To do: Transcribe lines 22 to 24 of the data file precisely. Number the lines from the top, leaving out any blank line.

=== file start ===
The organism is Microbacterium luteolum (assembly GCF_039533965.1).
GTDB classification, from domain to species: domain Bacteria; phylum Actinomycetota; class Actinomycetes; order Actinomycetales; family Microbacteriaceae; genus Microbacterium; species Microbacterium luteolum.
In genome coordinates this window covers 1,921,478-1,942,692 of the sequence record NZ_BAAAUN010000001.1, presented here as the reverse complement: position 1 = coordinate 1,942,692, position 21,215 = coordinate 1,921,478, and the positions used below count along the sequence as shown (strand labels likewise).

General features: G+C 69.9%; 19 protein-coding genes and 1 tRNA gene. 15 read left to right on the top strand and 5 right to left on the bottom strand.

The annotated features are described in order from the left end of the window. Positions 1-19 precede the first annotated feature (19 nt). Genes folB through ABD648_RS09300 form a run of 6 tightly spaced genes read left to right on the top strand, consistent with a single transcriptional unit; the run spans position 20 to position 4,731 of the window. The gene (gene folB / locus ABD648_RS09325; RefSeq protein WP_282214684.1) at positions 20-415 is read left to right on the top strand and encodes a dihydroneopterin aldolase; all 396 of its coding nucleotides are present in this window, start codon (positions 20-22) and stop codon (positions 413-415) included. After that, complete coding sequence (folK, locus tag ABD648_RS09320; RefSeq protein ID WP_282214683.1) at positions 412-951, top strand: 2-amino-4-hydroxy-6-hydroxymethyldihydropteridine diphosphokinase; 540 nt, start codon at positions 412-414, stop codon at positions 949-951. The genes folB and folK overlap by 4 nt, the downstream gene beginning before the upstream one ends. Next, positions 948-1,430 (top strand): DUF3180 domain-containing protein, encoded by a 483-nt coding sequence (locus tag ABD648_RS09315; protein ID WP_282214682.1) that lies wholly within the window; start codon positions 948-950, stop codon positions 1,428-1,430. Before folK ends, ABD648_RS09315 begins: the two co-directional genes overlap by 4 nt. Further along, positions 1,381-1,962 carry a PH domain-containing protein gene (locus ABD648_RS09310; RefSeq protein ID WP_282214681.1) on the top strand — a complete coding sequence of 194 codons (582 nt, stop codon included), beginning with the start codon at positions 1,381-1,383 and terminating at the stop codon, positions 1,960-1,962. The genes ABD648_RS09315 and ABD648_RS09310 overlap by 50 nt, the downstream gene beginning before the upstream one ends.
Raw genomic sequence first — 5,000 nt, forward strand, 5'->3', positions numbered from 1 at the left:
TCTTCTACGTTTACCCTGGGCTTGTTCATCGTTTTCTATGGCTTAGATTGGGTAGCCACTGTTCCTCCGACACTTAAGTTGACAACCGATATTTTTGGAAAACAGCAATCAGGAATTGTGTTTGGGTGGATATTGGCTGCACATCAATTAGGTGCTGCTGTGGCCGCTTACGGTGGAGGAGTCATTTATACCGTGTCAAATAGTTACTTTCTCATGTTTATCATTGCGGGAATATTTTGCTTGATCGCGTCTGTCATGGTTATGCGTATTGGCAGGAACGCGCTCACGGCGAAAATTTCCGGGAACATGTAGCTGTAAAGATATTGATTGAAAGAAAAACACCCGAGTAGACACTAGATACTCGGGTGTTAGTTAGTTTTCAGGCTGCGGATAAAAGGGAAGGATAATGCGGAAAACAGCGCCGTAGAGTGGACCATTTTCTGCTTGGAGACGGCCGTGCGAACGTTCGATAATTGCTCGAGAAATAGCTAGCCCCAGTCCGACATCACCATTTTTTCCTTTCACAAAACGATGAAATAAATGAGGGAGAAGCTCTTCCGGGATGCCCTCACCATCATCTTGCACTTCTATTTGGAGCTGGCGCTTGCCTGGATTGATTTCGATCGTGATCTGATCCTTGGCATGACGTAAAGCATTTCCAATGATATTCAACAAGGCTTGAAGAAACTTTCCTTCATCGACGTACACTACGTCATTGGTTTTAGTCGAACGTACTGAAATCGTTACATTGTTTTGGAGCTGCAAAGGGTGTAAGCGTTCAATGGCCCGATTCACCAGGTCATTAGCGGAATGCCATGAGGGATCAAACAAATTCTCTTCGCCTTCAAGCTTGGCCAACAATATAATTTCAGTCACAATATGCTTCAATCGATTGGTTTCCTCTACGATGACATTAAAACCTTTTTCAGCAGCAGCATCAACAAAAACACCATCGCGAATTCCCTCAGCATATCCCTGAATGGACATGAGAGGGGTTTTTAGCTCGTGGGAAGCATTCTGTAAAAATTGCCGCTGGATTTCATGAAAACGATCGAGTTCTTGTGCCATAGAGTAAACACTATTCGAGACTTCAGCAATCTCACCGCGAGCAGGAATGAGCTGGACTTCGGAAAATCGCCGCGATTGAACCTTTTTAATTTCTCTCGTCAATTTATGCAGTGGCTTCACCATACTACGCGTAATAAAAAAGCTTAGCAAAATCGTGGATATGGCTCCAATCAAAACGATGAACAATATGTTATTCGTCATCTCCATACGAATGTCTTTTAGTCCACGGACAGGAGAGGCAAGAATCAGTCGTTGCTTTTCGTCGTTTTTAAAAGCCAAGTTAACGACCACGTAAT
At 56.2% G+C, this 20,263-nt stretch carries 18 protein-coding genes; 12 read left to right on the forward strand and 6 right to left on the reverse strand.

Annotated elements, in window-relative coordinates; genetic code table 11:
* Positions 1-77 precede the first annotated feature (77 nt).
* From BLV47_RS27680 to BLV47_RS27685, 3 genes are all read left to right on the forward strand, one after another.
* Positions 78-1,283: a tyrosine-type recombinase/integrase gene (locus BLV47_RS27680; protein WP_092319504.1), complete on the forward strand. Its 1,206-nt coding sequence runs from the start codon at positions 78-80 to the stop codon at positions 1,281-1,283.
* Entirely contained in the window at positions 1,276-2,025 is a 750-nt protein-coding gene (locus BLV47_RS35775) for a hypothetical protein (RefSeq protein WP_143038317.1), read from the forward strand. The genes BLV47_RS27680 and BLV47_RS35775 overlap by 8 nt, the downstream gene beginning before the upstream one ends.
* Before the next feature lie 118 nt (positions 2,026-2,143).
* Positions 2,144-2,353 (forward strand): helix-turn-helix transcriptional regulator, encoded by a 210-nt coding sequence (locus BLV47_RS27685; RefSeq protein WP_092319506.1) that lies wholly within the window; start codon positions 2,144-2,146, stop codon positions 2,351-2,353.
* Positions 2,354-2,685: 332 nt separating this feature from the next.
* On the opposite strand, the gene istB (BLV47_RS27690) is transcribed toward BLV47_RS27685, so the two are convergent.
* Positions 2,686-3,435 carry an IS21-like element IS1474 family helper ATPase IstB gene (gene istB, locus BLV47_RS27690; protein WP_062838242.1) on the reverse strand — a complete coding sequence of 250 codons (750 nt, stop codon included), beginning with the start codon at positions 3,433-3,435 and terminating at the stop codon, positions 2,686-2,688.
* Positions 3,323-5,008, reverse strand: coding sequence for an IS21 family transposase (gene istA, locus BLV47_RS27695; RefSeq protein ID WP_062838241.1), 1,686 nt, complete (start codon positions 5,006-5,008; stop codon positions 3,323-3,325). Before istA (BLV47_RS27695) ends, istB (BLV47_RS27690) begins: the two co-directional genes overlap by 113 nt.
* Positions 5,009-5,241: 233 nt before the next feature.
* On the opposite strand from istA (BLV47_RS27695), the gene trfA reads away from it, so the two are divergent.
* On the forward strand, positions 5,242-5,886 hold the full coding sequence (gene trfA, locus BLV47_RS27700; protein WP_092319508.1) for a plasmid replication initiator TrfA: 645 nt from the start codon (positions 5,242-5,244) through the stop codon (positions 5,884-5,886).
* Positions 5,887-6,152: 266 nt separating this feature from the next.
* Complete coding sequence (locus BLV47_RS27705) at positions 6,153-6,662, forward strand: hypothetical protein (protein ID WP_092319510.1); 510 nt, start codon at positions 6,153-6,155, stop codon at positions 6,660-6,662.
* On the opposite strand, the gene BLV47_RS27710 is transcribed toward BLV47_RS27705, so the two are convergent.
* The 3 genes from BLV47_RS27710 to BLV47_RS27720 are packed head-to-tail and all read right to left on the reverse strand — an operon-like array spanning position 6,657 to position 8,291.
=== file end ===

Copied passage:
* On the forward strand, positions 5,242-5,886 hold the full coding sequence (gene trfA, locus BLV47_RS27700; protein WP_092319508.1) for a plasmid replication initiator TrfA: 645 nt from the start codon (positions 5,242-5,244) through the stop codon (positions 5,884-5,886).
* Positions 5,887-6,152: 266 nt separating this feature from the next.
* Complete coding sequence (locus BLV47_RS27705) at positions 6,153-6,662, forward strand: hypothetical protein (protein ID WP_092319510.1); 510 nt, start codon at positions 6,153-6,155, stop codon at positions 6,660-6,662.